This article was originally published Aug. 15. A full agenda for the Aug. 20 City Council meeting is now included with this article.
Cleveland Heights City Council will consider a lease proposal for the former Millikin School building at its regular meeting Monday, Aug. 20.
Mayor Ed Kelley said that the city's law director, John Gibbon, reviewed the document and recommends that council approve the proposal.
"I'm looking forward to a ribbon cutting and welcoming the Mosdos staff, the teachers, the students and the families into Millikin in the not too distant future," Kelley said.
The proposal was drafted by lawyers representing Mosdos Ohr Hatorah, the Orthodox Jewish School that has shown interest in the building and offered to to purchase it, and the Cleveland Heights-University Heights School District, which owns the property.
The non-binding agreement is meant to spell out some of the details of a possible lease before an actual lease is drafted to make sure all interested parties are on the same page. One of the terms is that the school would be leased to the city, and Cleveland Heights would sublease to Mosdos.
According to the district, CH-UH is required to include a “right of termination” clause in leases to be in accordance with Ohio law, which gives CH-UH the power to end the lease at any time. Mosdos wasn't comfortable with that, as its being asked to invest $1.5 million into the building as part of the letter of intent. The city does not have to include that clause, which is why they would be involved.
The Cleveland Heights-University Heights School Board at its regular meeting Aug. 7 at the building. Mosdos has signed the agreement as well.
The proposal indicates that Mosdos would need to make the $1.5 million in permanent improvements to the building within the first 18 months of the lease, said Steve Shergalis, director of business services for CH-UH.
The terms would be for 30 years at $1 per year, Shergalis said. There would be two consecutive options to renew for an additional 10 years at market value, and Mosdos would be responsible for all taxes, maintenance, insurance and utilities.
Many of the details won't be confirmed until an actual lease is drafted, such as what exactly the city's responsibilities would be and how the board would determine "market value" should Mosdos want to renew its lease in 30 years.
The lease proposal doesn't include the entire property, Shergalis said. The land includes a 46,555 square-foot building and a 6,500 square-foot barn area. Alan Rapoport, an attorney representing Mosdos and former Cleveland Heights mayor, said the school district is still interested in keeping the stables as well as some other areas of the property.
School Board President Karen Jones that the district would discuss a long-term lease with Mosdos.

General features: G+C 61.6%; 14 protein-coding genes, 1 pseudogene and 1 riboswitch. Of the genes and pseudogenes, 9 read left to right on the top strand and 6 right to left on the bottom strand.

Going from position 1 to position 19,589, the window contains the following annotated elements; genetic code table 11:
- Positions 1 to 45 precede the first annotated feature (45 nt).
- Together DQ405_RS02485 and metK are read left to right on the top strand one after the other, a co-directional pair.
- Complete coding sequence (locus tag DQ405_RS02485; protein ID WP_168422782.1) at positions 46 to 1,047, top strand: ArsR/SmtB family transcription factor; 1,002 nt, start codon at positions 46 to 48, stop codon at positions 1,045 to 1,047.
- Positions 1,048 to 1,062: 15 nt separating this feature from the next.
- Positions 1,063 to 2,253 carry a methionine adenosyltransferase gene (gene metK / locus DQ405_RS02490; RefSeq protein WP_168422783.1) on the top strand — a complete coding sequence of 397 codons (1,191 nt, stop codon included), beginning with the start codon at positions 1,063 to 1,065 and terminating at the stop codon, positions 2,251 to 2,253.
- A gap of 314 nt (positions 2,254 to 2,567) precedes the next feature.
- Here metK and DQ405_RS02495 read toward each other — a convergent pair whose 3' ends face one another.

The community attended and meetings off and on since February, urging the CH-UH School Board to the approximately 11-acre property for $550,000, and to make sure a call center didn’t move in.
That sparked a debate over the current value of the building, which has been vacant since it closed as a child care center in 2006, and both parties .
In addition, Kelley confirmed the call center initially interested in the Millikin had a for the former , 3008 Monticello Blvd., at a public meeting in May.
Rapoport said that though Mosdos would have preferred to buy Millikin, they were open to hearing other options.
"From Mosdos' point of view, the bottom line is that they'd like to educate their children in that building. And the different ways of achieving that objective, all of those could be considered," he said.
The private Orthodox Jewish School would like to move its K-8 boys school and boys and girls preschools into Millikin, and sell its boys school on Warrensville Center Road, said Rabbi Baruch Chaim Manies, executive director, in May. The K-12 girls division would remain at its school on South Taylor Road.
And Mosdos would need a approved by both the Planning Commission and City Council.
Mosdos, as part of the future agreement, also needs to demonstrate it will likely raise the $1.5 million for improvements from its donors. The lease could be terminated by the district if that condition isn't met, Rapoport said.
Rapoport said that this agreement could be mutually beneficial — the district would no longer need to pay for upkeep of the building but still own the property, and Mosdos could use the half million they were planning to purchase the building with on improvements.
But there are still many details to be hammered out, he said. And even if everyone agrees to a lease proposal, it does not guarantee that everyone will agree to the final terms of the lease.
“What I’m hoping for, at the end of the day, is that there will be a partnership developed out of this between the school district and the Orthodox community, both who have an interest in educating children,” Rapoport said.